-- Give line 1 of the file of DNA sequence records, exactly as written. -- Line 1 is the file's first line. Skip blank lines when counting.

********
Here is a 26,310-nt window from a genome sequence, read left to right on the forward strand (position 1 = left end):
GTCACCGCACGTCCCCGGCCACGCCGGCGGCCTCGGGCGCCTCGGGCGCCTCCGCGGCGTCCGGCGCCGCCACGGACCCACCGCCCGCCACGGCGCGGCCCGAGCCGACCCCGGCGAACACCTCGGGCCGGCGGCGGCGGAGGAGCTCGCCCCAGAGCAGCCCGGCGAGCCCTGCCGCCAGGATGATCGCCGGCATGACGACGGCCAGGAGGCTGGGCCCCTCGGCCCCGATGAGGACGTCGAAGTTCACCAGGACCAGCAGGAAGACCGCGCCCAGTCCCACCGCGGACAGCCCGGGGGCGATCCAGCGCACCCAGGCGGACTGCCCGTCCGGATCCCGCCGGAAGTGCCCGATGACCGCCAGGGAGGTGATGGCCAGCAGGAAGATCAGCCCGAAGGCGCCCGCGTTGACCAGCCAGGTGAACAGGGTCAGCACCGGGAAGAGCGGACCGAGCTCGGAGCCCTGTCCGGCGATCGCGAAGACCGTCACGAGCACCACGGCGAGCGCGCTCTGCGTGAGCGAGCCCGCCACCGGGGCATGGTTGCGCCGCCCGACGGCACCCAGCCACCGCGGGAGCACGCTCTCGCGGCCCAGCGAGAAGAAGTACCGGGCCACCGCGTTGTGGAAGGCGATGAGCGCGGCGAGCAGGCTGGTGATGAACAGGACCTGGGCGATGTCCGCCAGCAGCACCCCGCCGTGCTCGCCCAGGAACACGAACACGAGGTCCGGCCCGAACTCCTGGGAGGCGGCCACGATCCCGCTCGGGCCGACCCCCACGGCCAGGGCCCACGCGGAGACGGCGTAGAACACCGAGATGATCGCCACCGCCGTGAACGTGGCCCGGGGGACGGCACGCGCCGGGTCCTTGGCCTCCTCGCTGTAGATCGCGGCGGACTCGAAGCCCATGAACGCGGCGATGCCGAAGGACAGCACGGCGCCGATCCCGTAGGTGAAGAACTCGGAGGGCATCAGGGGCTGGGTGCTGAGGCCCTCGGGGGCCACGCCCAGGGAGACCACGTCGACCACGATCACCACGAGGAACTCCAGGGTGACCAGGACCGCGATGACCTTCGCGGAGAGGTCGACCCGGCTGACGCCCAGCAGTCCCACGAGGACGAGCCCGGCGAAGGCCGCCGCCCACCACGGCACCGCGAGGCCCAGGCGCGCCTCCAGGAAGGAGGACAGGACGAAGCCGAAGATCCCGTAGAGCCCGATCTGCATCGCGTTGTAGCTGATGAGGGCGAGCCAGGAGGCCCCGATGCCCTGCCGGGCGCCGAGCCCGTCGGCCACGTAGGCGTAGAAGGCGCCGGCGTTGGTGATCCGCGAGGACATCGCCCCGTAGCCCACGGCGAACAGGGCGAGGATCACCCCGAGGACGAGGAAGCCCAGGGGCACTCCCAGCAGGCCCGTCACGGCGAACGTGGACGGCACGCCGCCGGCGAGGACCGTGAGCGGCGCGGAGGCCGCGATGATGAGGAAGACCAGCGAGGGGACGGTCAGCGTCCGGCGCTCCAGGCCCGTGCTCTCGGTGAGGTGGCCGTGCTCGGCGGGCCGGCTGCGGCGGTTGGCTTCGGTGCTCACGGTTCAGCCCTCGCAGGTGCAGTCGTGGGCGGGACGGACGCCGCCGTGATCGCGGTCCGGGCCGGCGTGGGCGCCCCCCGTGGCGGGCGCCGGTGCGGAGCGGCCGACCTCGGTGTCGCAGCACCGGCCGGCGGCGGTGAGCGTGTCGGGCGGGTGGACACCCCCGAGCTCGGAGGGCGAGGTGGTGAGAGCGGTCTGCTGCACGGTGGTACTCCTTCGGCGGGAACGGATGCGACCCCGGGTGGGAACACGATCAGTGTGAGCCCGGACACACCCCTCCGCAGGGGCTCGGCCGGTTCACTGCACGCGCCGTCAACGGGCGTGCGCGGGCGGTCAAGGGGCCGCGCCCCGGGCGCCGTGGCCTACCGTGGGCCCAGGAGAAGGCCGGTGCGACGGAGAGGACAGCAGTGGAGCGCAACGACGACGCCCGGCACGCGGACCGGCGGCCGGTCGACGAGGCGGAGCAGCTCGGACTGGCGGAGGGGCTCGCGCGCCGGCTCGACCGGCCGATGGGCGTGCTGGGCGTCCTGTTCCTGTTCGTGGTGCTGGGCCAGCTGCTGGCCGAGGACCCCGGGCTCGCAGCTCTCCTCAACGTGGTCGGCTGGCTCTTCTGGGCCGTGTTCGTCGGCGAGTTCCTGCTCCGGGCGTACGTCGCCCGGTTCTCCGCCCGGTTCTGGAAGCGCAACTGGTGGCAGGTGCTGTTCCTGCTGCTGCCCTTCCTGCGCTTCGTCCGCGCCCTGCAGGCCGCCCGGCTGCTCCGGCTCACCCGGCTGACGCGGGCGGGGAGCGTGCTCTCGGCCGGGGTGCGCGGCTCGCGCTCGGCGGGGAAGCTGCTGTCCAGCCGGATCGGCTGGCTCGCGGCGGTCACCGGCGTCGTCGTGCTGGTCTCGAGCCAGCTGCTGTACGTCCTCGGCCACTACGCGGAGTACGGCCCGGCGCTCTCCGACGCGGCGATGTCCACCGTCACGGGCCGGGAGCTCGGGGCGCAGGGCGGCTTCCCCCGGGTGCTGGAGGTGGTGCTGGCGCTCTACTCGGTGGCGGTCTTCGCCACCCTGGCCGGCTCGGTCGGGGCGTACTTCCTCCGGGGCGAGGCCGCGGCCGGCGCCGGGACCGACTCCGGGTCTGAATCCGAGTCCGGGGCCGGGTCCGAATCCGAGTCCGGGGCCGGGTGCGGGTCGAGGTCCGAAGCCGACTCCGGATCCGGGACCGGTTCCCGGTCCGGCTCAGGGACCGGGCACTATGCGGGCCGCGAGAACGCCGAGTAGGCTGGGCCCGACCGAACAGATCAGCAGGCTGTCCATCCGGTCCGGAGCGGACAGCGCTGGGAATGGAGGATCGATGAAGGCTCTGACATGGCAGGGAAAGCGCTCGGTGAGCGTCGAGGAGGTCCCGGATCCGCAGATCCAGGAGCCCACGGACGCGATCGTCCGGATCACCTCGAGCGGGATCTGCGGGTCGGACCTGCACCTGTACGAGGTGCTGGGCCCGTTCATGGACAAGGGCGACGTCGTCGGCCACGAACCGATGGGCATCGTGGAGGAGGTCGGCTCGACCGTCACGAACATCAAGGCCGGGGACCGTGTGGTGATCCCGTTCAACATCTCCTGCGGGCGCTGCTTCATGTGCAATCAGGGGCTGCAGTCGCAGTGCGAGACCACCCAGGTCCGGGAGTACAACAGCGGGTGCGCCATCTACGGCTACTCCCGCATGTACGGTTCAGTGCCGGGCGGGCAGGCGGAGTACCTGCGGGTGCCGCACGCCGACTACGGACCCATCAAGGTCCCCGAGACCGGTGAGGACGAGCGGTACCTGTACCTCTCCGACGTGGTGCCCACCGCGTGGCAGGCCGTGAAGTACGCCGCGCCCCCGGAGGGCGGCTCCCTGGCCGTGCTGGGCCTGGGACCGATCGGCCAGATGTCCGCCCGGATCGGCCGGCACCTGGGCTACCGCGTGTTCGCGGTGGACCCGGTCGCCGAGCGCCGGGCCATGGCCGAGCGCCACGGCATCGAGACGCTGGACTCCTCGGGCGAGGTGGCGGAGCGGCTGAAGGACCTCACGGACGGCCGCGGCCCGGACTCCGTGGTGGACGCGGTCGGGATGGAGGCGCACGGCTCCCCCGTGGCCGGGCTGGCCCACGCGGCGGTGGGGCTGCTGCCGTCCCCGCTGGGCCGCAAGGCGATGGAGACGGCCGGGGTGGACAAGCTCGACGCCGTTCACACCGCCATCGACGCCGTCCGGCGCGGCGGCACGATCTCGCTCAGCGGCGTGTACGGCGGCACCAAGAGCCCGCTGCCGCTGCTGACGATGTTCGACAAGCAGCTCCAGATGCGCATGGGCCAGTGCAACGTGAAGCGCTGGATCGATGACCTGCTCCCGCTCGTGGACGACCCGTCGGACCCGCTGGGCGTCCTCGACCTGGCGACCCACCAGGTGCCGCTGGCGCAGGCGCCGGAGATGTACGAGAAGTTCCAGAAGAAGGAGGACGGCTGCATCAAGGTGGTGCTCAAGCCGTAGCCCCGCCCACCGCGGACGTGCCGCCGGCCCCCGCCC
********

Here is a 26,310-nt window from a genome sequence, read left to right on the forward strand (position 1 = left end):